Said Hume: “When John left the Navy, he went to New York and worked at an ad agency there. He ended up on the West Coast at Capitol Records. His claim to fame, I think, is that he wrote the famous Volkswagen mini-bus ads which said: ‘Sportscar?  You don’t think like that.’ He wrote the stuff.  They paid him to write two or three words.” Hume laughed. “He was that kind of a guy.”

            Hume’s pin-up cartoons were soon all about Babysan, and he also did cartoons about everyone’s hoped-for return to civilian life, entitled When We Get Back Home. This series and Babyson appeared not only in The Oppaman but in the Pacific Stars & Stripes and in Navy Times.

            After putting in his months in Japan, Hume returned to Columbia and his freelance commercial art studio. Then fans of Babysan persuaded him to collect his cartoons about her in book form. Resorting to his file of clippings, he culled some of his best Babysans but was unhappy with their appearance. He had a photographer friend make photoprints of the cartoons, and then Hume touched up the art.

            “It wasn’t redrawn,” he said, “but it was reworked.”

            And for the first Babysan book, Annarino produced explanatory text pieces about each cartoon.

            “John’s contribution to Babysan was mainly almost what you’d call outlines,” Hume told me. “He didn’t write any of the gag lines, but he would write a little paragraph about every one of the cartoons, and I would expand it. That’s the way we would work. I would draw a cartoon, and he would look at it and write something about it. He would sit down at the typewriter and peck out a whole paragraph. That was it. He didn’t do anything else. No corrections, no nothing. Wonderful. I wish I could do that. Smart guy. In expanding on what he’d written, I’d try to copy his style and I think, maybe, you could hardly tell where one begins and the other ends.”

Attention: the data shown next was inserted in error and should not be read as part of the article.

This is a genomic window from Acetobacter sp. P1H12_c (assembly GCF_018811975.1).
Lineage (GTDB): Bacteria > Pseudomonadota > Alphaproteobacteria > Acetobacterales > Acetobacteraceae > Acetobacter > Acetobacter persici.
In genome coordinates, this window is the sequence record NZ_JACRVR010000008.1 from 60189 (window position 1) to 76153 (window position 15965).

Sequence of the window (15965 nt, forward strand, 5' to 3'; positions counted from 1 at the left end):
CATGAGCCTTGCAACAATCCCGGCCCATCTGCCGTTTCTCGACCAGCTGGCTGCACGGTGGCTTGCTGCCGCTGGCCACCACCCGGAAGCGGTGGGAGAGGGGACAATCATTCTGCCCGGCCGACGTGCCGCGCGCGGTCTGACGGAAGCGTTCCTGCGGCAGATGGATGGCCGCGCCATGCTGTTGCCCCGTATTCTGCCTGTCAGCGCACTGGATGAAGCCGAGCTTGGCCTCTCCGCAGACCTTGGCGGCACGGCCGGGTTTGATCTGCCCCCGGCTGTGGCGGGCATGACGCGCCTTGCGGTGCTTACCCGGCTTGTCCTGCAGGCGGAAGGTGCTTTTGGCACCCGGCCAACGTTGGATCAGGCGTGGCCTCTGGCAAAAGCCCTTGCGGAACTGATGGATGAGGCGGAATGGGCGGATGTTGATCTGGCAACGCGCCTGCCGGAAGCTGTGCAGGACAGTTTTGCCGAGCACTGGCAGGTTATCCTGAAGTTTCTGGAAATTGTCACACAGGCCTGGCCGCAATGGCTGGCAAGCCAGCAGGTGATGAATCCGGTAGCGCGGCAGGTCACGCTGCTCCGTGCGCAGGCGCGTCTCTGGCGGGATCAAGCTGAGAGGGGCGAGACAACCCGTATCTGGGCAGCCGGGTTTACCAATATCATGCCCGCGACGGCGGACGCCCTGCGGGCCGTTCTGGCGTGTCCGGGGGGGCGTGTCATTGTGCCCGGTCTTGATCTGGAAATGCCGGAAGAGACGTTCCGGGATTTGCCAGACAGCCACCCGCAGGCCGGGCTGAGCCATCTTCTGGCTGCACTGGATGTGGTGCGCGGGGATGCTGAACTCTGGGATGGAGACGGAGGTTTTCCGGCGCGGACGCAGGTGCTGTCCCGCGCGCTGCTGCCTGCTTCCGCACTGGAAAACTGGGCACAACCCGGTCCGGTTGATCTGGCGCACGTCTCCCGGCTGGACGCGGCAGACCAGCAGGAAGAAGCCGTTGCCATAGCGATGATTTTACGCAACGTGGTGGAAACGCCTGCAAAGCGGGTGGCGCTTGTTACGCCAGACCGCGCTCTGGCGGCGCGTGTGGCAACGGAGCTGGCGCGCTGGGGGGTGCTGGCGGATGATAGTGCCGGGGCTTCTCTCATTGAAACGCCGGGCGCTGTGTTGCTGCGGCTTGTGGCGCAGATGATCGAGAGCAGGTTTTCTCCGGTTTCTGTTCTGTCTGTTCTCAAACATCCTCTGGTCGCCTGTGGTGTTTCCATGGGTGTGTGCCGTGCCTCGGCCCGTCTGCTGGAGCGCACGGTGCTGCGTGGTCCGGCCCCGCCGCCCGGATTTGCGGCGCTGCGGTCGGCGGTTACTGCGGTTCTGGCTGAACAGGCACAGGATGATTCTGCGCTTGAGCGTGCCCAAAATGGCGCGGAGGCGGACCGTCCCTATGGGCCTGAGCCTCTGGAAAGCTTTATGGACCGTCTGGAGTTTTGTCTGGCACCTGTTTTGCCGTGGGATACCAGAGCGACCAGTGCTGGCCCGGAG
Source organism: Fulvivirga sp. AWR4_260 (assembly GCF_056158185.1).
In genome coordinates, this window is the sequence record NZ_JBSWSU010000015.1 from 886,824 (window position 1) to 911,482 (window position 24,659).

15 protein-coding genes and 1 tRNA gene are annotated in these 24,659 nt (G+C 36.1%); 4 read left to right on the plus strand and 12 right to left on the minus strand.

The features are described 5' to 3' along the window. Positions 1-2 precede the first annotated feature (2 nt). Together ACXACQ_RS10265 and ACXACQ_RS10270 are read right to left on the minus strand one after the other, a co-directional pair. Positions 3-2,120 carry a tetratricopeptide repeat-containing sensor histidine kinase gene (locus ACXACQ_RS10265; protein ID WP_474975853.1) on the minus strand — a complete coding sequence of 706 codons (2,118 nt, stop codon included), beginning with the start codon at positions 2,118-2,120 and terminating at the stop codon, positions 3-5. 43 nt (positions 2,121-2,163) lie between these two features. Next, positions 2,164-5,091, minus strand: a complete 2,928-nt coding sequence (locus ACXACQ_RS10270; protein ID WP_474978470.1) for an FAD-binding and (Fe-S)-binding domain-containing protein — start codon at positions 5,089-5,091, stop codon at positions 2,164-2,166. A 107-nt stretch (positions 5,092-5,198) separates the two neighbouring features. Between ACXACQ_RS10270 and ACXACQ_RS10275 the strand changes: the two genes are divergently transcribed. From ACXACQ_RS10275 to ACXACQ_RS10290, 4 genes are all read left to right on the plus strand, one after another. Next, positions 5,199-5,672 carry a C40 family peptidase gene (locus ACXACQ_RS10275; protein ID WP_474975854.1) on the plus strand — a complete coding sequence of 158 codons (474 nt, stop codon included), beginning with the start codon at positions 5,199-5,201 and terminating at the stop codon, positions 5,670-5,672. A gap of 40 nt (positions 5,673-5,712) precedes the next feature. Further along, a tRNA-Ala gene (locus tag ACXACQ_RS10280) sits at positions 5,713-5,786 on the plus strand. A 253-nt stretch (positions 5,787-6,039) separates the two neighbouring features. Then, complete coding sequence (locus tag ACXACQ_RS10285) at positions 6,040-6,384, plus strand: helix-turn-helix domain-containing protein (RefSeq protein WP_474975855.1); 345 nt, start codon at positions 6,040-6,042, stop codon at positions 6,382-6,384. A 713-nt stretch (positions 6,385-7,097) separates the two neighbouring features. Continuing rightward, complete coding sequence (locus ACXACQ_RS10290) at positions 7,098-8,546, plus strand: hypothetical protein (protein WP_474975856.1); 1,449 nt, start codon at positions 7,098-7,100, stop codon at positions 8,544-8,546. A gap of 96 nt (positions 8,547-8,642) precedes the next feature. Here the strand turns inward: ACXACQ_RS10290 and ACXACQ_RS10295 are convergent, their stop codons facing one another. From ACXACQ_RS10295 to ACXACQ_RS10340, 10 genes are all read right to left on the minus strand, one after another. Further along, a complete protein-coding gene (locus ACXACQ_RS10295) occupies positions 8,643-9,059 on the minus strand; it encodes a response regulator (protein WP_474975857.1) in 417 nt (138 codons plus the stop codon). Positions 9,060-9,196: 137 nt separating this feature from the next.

The first Babysan book, Babysan: A Private Look at the Japanese Occupation, was published in 1953 by American Press in Columbia. Hume then compiled a book of his When We Get Back Home oeuvre, published almost simultaneously; Annarino again provided paragraphs of commentary about each cartoon.

            Almost at once, Hume began assembling material for the second Babysan book, Babysan’s World. For this volume, he not only reworked the cartoons, he produced illustrated explanatory material for the pages facing each cartoon. These pages Hume called his “scrapbook.”

            “I did all that,” he said.  “What little writing there is in it, I did that. John did the Foreword, but he didn’t do anything else with the book.”

            It was published in May 1954 by Charles E. Tuttle Co., with offices in Rutland, Vermont and Tokyo. A year later, Tuttle published another Hume volume, Anchors Are Heavy, with cartoons about life in the Navy. This time, Annarino produced a page of blank verse on nautical matters to face each cartoon.

            The Babysan books attracted the attention of Arv Miller, publisher of an early Playboy imitation called Fling.

            “ I got a good spread,” Hume said. “He took the black-and-white drawings and he colored them in.”

            Then Hume thought about getting Babysan into Playboy. He’d had a brief one-way encounter with Hugh Hefner’s magazine in its formative days.

            “Somehow or other, I read that somebody was going to start a magazine called Stag Party,” Hume said. “And I just got on my old typewriter and I wrote him a note—‘Whatever you do, don’t use that name. Get another name quick,’” he laughed.